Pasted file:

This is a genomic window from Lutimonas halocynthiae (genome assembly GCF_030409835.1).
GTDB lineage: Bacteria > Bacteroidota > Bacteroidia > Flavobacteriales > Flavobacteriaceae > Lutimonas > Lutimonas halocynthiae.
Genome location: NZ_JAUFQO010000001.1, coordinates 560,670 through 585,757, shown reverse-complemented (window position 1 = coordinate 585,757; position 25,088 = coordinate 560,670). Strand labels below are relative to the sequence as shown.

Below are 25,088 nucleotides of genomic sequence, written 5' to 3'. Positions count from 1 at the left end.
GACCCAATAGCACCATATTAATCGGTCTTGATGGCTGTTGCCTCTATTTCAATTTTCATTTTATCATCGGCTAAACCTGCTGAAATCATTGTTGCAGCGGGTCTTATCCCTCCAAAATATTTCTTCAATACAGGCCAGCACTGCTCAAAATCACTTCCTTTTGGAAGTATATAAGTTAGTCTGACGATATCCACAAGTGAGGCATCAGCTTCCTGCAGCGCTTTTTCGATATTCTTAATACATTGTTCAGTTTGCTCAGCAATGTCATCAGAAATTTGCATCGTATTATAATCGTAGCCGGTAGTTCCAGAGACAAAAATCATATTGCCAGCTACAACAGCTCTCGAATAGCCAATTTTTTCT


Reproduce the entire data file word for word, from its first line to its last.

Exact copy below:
This is a genomic window from Lutimonas halocynthiae (genome assembly GCF_030409835.1).
GTDB lineage: Bacteria > Bacteroidota > Bacteroidia > Flavobacteriales > Flavobacteriaceae > Lutimonas > Lutimonas halocynthiae.
Genome location: NZ_JAUFQO010000001.1, coordinates 560,670 through 585,757, shown reverse-complemented (window position 1 = coordinate 585,757; position 25,088 = coordinate 560,670). Strand labels below are relative to the sequence as shown.

Below are 25,088 nucleotides of genomic sequence, written 5' to 3'. Positions count from 1 at the left end.
GACCCAATAGCACCATATTAATCGGTCTTGATGGCTGTTGCCTCTATTTCAATTTTCATTTTATCATCGGCTAAACCTGCTGAAATCATTGTTGCAGCGGGTCTTATCCCTCCAAAATATTTCTTCAATACAGGCCAGCACTGCTCAAAATCACTTCCTTTTGGAAGTATATAAGTTAGTCTGACGATATCCACAAGTGAGGCATCAGCTTCCTGCAGCGCTTTTTCGATATTCTTAATACATTGTTCAGTTTGCTCAGCAATGTCATCAGAAATTTGCATCGTATTATAATCGTAGCCGGTAGTTCCAGAGACAAAAATCATATTGCCAGCTACAACAGCTCTCGAATAGCCAATTTTTTCT